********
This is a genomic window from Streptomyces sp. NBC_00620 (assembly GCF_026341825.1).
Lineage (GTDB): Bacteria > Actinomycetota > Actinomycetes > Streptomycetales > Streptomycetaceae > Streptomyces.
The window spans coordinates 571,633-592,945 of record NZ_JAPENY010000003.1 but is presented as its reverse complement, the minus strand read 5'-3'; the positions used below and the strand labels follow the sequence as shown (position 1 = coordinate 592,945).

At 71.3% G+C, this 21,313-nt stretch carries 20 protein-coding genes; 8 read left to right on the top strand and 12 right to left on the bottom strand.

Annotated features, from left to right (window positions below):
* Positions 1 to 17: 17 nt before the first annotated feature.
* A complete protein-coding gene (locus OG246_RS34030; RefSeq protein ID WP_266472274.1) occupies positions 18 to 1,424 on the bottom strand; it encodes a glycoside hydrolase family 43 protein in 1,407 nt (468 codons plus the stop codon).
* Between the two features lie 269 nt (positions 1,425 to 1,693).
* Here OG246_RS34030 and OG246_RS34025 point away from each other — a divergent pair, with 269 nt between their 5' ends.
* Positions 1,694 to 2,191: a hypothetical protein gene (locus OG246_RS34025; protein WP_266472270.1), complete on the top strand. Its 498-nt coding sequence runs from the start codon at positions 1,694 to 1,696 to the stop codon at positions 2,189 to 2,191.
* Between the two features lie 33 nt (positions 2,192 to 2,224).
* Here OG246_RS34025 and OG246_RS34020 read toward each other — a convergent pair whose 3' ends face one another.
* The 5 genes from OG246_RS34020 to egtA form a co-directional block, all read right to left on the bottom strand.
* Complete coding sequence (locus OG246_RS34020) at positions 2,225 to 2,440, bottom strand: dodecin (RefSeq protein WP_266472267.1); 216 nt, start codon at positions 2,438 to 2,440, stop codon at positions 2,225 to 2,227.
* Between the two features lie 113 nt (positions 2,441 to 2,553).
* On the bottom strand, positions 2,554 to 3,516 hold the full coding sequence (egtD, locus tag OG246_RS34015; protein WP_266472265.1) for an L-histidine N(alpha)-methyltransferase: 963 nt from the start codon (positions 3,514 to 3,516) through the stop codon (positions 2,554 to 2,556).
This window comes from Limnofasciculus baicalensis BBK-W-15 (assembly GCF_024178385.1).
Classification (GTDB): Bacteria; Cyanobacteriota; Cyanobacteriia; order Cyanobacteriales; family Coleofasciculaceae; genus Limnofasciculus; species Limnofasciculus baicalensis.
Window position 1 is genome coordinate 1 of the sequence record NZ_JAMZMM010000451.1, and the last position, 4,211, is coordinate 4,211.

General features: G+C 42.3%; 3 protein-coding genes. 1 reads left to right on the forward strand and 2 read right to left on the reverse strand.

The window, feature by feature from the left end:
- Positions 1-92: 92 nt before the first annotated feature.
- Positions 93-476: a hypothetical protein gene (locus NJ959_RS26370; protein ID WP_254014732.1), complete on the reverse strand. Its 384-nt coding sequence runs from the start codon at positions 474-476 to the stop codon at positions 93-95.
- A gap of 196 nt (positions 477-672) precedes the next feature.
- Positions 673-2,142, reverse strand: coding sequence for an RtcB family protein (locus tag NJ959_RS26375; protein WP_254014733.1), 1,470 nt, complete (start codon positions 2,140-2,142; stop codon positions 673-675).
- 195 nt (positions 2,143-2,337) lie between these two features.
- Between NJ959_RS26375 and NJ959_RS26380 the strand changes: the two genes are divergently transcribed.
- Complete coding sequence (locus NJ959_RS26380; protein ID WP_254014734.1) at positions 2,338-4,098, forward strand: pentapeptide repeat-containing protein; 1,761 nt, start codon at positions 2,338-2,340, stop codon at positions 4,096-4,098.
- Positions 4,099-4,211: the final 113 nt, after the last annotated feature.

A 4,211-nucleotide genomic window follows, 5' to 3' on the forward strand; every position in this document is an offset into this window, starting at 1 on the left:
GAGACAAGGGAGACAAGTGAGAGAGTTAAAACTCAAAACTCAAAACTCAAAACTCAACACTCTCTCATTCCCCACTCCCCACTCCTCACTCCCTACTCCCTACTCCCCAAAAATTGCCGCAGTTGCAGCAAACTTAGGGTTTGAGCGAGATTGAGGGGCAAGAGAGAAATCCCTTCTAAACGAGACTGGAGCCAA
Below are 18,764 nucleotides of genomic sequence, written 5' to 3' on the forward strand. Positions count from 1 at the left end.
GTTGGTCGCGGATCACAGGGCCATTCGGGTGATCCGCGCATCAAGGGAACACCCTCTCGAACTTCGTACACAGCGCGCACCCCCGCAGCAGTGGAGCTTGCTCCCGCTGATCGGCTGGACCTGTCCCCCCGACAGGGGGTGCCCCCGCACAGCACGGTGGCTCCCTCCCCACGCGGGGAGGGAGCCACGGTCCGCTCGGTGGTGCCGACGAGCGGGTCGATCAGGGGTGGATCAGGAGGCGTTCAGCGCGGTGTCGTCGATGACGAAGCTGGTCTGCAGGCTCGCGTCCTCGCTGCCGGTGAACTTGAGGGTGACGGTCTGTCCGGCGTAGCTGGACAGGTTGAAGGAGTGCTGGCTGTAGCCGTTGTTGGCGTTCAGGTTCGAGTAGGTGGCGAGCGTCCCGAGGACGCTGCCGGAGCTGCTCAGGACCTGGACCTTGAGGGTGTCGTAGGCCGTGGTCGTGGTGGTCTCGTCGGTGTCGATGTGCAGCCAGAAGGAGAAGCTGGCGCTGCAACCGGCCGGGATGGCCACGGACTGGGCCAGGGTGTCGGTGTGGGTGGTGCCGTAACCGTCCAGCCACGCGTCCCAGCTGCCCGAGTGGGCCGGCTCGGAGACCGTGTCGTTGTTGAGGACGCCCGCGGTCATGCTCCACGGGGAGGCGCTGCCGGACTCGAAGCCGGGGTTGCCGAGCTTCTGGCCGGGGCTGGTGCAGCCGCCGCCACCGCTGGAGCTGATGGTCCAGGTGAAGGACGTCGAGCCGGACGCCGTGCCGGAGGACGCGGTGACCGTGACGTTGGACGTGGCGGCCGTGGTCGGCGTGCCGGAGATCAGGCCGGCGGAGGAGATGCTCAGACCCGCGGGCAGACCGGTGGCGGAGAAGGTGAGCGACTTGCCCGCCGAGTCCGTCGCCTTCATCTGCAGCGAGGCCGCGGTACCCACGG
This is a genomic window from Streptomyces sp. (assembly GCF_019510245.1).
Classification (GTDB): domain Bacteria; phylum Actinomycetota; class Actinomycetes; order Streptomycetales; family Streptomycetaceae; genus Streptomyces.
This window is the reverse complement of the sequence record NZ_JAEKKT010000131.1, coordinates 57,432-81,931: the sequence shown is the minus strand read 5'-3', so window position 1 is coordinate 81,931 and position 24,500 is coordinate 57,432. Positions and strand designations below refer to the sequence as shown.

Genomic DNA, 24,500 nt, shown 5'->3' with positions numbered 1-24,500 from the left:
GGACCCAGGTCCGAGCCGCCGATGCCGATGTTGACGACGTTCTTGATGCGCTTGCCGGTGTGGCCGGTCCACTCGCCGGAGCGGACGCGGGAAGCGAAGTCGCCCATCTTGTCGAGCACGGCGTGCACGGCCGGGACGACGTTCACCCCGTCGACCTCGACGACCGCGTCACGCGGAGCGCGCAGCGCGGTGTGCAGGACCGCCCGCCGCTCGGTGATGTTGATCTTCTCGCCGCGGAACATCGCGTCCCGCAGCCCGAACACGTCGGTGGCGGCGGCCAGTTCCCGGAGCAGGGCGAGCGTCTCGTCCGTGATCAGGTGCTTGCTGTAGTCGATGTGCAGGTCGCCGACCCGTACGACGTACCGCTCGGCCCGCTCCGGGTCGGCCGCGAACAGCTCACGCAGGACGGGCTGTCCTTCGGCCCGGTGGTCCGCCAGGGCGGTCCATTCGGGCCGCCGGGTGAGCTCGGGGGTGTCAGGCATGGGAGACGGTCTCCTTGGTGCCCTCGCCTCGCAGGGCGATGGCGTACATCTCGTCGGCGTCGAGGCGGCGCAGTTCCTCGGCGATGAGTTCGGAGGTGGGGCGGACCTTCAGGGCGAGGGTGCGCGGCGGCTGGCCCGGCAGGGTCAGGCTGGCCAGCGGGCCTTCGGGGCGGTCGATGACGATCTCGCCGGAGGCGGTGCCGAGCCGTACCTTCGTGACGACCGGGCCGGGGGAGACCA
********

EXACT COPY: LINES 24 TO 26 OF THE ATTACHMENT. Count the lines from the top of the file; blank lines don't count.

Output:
- A gap of 196 nt (positions 477-672) precedes the next feature.
- Positions 673-2,142, reverse strand: coding sequence for an RtcB family protein (locus tag NJ959_RS26375; protein WP_254014733.1), 1,470 nt, complete (start codon positions 2,140-2,142; stop codon positions 673-675).
- 195 nt (positions 2,143-2,337) lie between these two features.